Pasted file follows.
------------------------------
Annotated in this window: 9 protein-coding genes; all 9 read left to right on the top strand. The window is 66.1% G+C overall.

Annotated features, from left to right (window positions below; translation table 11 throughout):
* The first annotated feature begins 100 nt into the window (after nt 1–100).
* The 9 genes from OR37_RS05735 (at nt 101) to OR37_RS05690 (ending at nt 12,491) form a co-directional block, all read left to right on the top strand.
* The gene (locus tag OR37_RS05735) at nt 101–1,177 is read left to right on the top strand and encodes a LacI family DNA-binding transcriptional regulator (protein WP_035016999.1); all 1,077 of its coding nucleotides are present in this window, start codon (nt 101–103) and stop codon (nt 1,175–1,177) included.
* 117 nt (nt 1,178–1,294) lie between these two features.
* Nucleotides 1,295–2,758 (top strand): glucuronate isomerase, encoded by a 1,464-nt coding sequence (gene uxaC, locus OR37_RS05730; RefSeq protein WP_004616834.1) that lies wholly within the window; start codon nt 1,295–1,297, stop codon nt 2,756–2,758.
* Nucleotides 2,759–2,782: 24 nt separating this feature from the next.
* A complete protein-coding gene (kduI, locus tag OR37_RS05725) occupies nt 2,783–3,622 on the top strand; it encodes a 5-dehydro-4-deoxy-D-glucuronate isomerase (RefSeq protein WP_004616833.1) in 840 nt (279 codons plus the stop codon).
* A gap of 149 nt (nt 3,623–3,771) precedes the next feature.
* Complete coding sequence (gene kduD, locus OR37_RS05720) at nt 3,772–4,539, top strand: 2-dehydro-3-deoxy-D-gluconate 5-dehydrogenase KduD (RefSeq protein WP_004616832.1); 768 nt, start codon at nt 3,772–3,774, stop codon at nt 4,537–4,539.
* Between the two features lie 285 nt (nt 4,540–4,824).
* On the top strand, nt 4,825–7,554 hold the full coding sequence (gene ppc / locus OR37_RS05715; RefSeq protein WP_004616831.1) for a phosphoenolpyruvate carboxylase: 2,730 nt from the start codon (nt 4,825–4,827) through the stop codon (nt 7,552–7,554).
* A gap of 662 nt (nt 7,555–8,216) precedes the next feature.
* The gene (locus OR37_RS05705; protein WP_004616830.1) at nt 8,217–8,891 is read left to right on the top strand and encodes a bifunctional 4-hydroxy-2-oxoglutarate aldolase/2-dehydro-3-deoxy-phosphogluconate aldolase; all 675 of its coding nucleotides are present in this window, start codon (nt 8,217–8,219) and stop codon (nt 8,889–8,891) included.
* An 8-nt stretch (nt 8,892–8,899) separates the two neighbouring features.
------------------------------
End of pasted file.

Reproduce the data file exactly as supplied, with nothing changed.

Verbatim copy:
Annotated in this window: 9 protein-coding genes; all 9 read left to right on the top strand. The window is 66.1% G+C overall.

Annotated features, from left to right (window positions below; translation table 11 throughout):
* The first annotated feature begins 100 nt into the window (after nt 1–100).
* The 9 genes from OR37_RS05735 (at nt 101) to OR37_RS05690 (ending at nt 12,491) form a co-directional block, all read left to right on the top strand.
* The gene (locus tag OR37_RS05735) at nt 101–1,177 is read left to right on the top strand and encodes a LacI family DNA-binding transcriptional regulator (protein WP_035016999.1); all 1,077 of its coding nucleotides are present in this window, start codon (nt 101–103) and stop codon (nt 1,175–1,177) included.
* 117 nt (nt 1,178–1,294) lie between these two features.
* Nucleotides 1,295–2,758 (top strand): glucuronate isomerase, encoded by a 1,464-nt coding sequence (gene uxaC, locus OR37_RS05730; RefSeq protein WP_004616834.1) that lies wholly within the window; start codon nt 1,295–1,297, stop codon nt 2,756–2,758.
* Nucleotides 2,759–2,782: 24 nt separating this feature from the next.
* A complete protein-coding gene (kduI, locus tag OR37_RS05725) occupies nt 2,783–3,622 on the top strand; it encodes a 5-dehydro-4-deoxy-D-glucuronate isomerase (RefSeq protein WP_004616833.1) in 840 nt (279 codons plus the stop codon).
* A gap of 149 nt (nt 3,623–3,771) precedes the next feature.
* Complete coding sequence (gene kduD, locus OR37_RS05720) at nt 3,772–4,539, top strand: 2-dehydro-3-deoxy-D-gluconate 5-dehydrogenase KduD (RefSeq protein WP_004616832.1); 768 nt, start codon at nt 3,772–3,774, stop codon at nt 4,537–4,539.
* Between the two features lie 285 nt (nt 4,540–4,824).
* On the top strand, nt 4,825–7,554 hold the full coding sequence (gene ppc / locus OR37_RS05715; RefSeq protein WP_004616831.1) for a phosphoenolpyruvate carboxylase: 2,730 nt from the start codon (nt 4,825–4,827) through the stop codon (nt 7,552–7,554).
* A gap of 662 nt (nt 7,555–8,216) precedes the next feature.
* The gene (locus OR37_RS05705; protein WP_004616830.1) at nt 8,217–8,891 is read left to right on the top strand and encodes a bifunctional 4-hydroxy-2-oxoglutarate aldolase/2-dehydro-3-deoxy-phosphogluconate aldolase; all 675 of its coding nucleotides are present in this window, start codon (nt 8,217–8,219) and stop codon (nt 8,889–8,891) included.
* An 8-nt stretch (nt 8,892–8,899) separates the two neighbouring features.